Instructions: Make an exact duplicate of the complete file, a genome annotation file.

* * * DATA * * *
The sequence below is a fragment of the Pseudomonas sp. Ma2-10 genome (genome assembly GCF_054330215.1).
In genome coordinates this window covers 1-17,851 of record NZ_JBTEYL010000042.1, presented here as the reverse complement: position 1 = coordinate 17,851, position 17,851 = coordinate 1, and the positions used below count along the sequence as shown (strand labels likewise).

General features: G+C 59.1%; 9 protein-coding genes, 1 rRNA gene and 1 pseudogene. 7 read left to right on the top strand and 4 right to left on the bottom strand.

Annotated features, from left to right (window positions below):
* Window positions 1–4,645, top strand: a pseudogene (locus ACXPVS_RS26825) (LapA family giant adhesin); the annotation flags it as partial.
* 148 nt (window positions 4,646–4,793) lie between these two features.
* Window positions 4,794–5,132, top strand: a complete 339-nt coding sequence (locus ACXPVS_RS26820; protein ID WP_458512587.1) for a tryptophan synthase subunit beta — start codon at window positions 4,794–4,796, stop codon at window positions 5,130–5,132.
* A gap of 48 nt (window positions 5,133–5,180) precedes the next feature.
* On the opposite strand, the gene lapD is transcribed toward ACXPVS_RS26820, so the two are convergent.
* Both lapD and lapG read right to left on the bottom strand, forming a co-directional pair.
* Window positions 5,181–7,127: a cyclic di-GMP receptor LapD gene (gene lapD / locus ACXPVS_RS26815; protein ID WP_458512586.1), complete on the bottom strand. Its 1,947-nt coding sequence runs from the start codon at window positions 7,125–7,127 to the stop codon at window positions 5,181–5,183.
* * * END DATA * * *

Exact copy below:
The sequence below is a fragment of the Pseudomonas sp. Ma2-10 genome (genome assembly GCF_054330215.1).
In genome coordinates this window covers 1-17,851 of record NZ_JBTEYL010000042.1, presented here as the reverse complement: position 1 = coordinate 17,851, position 17,851 = coordinate 1, and the positions used below count along the sequence as shown (strand labels likewise).

General features: G+C 59.1%; 9 protein-coding genes, 1 rRNA gene and 1 pseudogene. 7 read left to right on the top strand and 4 right to left on the bottom strand.

Annotated features, from left to right (window positions below):
* Window positions 1–4,645, top strand: a pseudogene (locus ACXPVS_RS26825) (LapA family giant adhesin); the annotation flags it as partial.
* 148 nt (window positions 4,646–4,793) lie between these two features.
* Window positions 4,794–5,132, top strand: a complete 339-nt coding sequence (locus ACXPVS_RS26820; protein ID WP_458512587.1) for a tryptophan synthase subunit beta — start codon at window positions 4,794–4,796, stop codon at window positions 5,130–5,132.
* A gap of 48 nt (window positions 5,133–5,180) precedes the next feature.
* On the opposite strand, the gene lapD is transcribed toward ACXPVS_RS26820, so the two are convergent.
* Both lapD and lapG read right to left on the bottom strand, forming a co-directional pair.
* Window positions 5,181–7,127: a cyclic di-GMP receptor LapD gene (gene lapD / locus ACXPVS_RS26815; protein ID WP_458512586.1), complete on the bottom strand. Its 1,947-nt coding sequence runs from the start codon at window positions 7,125–7,127 to the stop codon at window positions 5,181–5,183.